We wish to impress upon you the significant and fleeting opportunity we have to ensure that our nation continues its preeminence in human space flight. Instituting a cohesive and comprehensive plan with clear direction for NASA’s future policies depends on leadership and the commitment to follow through with adequate funding. This can only be accomplished if it is established as a national priority through Presidential leadership.

We know that you share with us the enthusiasm that is generated by a bold human space flight program. We look forward to receiving your Administration’s proposal and working with you to ensure a robust, cutting edge and inspirational human space flight program worthy of our great nation.


NSS Statement on the Final Report of the Human Spaceflight Plans Committee ("Seeking a Human Spaceflight Program Worthy of a Great Nation")

The National Space Society (NSS) welcomes the release of the Final Report of the Review of U.S. Space Flight Plans Committee, better known as the Augustine Commission. NSS thanks the Committee for its hard work and due diligence, and for the message that its Final Report seeks to convey: The United States can, and must, continue to be the world’s leader in space, but to do so, our space program must be appropriately funded. NSS joins with the Committee in its call for an additional $3 billion in annual funding for NASA.

“NASA has been chronically underfunded in recent years,” says Greg Allison, Executive Vice President of the National Space Society. “Our nation’s space program has simply not received the level of funding which has been needed, with the result that NASA has fallen further and further behind each year, being asked to do more and more with less and less. Although the common perception is that NASA receives a large percentage of our nation’s budget, NASA’s budget in recent years has actually been less than 6/10s of one percent of the national budget.” Indeed, the Augustine Commission reported (on Page 22 of its Final Report) that at the present time the human spaceflight program costs each citizen only about seven cents a day.

NSS asserts that NASA should receive this additional funding, as NASA has stimulated the economy like no other agency, inspired American youth to seek higher education, shored up America’s edge in technology, enhanced our defense, and enhanced American prestige around the world.

“One of the most important reasons for space exploration and development, which is frequently overlooked, is that we face a world with dwindling energy supplies,” says Rick Zucker, Vice President of Public Affairs for the National Space Society. “However, there are untapped, and potentially unlimited, sources of energy in space, some of which lie just beyond the atmosphere that surrounds our fragile planet. Investment in our nation’s space program would enable NASA to take the lead in research and development toward potential energy independence.”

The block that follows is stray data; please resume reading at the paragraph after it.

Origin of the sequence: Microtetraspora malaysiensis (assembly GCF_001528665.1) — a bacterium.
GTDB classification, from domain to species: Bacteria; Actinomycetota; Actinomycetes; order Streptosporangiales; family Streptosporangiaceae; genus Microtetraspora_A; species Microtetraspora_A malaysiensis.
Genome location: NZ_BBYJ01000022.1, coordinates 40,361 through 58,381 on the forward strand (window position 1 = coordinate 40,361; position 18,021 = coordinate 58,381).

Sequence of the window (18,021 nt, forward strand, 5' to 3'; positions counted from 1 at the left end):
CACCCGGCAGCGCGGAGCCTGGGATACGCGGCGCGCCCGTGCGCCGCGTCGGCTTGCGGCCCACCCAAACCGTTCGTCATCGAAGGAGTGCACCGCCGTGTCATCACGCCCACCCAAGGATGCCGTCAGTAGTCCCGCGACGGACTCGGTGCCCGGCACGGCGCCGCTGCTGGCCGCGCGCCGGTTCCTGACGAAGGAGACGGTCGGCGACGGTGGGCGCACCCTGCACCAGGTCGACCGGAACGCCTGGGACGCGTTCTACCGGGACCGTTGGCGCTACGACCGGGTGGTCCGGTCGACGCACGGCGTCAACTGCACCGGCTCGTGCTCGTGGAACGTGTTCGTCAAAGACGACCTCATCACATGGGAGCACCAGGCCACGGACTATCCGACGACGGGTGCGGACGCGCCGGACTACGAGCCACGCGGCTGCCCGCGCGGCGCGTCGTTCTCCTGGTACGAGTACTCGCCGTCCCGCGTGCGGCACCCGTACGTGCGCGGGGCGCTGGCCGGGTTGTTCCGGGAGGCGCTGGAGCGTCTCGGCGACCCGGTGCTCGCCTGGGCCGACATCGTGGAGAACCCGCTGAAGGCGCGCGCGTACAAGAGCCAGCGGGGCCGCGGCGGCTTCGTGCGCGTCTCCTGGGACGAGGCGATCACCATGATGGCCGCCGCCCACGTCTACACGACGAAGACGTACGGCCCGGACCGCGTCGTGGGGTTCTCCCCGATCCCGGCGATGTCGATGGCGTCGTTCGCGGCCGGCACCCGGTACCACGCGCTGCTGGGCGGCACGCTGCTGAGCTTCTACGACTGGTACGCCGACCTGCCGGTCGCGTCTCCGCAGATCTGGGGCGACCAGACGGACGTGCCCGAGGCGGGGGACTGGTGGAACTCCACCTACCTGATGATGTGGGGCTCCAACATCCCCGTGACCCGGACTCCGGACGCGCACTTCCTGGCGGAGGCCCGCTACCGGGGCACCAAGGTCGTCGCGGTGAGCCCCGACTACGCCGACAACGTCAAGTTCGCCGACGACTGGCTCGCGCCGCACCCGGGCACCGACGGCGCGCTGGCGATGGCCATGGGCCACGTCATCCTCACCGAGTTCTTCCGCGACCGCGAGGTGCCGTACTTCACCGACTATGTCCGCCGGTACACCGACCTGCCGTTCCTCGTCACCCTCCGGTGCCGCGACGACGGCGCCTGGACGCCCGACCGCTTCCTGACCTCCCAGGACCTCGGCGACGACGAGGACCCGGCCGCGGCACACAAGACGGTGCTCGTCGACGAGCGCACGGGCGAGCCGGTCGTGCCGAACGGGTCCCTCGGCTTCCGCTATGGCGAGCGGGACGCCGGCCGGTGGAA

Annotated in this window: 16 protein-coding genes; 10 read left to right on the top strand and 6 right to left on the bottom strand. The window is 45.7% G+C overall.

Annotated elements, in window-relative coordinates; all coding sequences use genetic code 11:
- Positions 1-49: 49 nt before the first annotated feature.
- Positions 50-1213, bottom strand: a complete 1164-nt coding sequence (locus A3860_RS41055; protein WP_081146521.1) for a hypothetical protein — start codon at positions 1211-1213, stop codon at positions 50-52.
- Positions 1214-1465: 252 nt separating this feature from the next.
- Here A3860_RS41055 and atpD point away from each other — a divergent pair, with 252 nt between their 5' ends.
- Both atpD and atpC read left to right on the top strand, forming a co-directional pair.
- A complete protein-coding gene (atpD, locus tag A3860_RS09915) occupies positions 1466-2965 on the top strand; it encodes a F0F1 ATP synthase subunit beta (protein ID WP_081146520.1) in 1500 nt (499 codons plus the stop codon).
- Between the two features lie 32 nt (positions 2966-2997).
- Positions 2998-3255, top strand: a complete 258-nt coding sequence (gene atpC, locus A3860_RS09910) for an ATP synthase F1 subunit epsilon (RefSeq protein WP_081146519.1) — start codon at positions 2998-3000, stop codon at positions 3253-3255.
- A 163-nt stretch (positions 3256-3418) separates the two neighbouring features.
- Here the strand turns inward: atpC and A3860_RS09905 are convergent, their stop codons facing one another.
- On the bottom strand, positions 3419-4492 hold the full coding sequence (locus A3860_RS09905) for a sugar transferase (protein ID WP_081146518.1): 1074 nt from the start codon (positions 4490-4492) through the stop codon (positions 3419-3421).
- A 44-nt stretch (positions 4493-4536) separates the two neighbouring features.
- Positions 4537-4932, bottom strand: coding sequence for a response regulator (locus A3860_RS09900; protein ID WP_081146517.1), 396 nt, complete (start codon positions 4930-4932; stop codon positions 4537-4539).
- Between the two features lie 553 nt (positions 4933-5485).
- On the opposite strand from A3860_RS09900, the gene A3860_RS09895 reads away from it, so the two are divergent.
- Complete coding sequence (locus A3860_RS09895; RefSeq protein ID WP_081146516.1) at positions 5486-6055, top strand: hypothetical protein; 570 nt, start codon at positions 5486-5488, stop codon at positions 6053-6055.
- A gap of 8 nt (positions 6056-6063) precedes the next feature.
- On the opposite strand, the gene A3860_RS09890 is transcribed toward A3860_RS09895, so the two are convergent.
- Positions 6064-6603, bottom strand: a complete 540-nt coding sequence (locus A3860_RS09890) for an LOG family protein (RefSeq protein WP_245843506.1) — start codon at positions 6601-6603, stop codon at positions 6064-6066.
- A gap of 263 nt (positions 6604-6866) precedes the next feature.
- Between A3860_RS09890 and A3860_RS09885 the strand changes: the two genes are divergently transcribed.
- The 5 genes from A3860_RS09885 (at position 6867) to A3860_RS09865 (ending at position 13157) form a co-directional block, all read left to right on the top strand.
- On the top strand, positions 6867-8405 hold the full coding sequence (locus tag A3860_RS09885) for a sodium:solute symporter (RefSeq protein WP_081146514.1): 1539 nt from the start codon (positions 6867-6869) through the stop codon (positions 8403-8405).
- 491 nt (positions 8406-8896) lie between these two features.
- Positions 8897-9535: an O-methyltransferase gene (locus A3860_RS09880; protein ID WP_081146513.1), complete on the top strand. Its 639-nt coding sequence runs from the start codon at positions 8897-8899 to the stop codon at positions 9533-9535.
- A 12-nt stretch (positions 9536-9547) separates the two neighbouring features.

Space could ultimately provide access to energy and resources such as space based solar power beamed to Earth, helium-3 for fusion power, platinum group metals for fuel cells that could enable a hydrogen economy, and strategic metals important to our economy and national defense. These programs offer capabilities that also could lead to developing resources from asteroids (and other “near Earth objects”) and the means to protect our planet from their potential impact. Ultimately this could allow humanity to live in and “green” the cosmos.

Gary Barnhard, Chairman of the Executive Committee of the National Space Society, added, “The National Space Society implores President Obama, and Congress, to take decisive action to restore the balance of funding necessary to implement and sustain a human spaceflight program that is worthy of a great nation, as advocated by the Human Spaceflight Plans Committee’s Final Report. What is at stake is not just the orchestration of specific, attainable goals for space exploration and development in this generation, but whether or not we as a nation will be part of an international community that together reaches out to the stars.”

NSS calls on our nation’s leaders for an additional $3 billion per year to be applied to NASA so that NASA can accomplish the missions that our government has tasked it with performing. Our economic prosperity and our nation’s future depend on it.

The Glories of Our Journey

By Veronica Ann Zabala-Aliberto

It is only fitting that just before humanity celebrates the 40th anniversary of the Apollo 11 landing on the surface of the Moon, that a current NASA lunar mission acquires imagery dissolving many misconceptions and proving once and for all that the Apollo 11 astronauts, Neil Armstrong and Buzz Aldrin, arrived on the Moon July 20, 1969.

A  mission dubbed as the “precursor mission” to sending humans to the Moon by 2020, NASA’s Lunar Reconnaissance Orbiter Cameras (LROC) not only show the Apollo Descent Vehicle left behind by the astronauts, Neil Armstrong and Buzz Aldrin, but also depict their tracks while traversing to the ALSEP (Apollo Lunar Science Experiment Package).  ALSEP is a suite of scientific instruments placed by the astronauts at the landing site of each of the five Apollo missions to land on the Moon following Apollo 11 (Apollo 12, 14, 15, 16, and 17).  Apollo 11, however, left a smaller, temporary package called the Early Apollo Scientific Experiments Package, or EASEP.

Four times enlargement of an uncalibrated LROC NAC image showing the Apollo 14 lunar module (LM Antares) and the Apollo Lunar Surface Experiment Package (ALSEP). Note the astronaut tracks between the two artifacts [NASA/GSFC/Arizona State University].Apollo 11 (UL; 282 meters wide), Apollo 15 (UR; 384 meters wide), Apollo 16 (ML; 256 meters wide), Apollo 17 (MR; 359 meters wide), Apollo 14 (Bottom; 538 meters wide) [NASA/GSFC/Arizona State University].What is so unique about LRO’s cameras is that they take pictures at a much higher resolution than previous lunar missions.  This is crucial in order to determine if new craters within the time the Apollo astronauts walked the surface of the Moon were formed as well as how the lunar equipment left behind has held up all these years within the harsh environment on the lunar surface.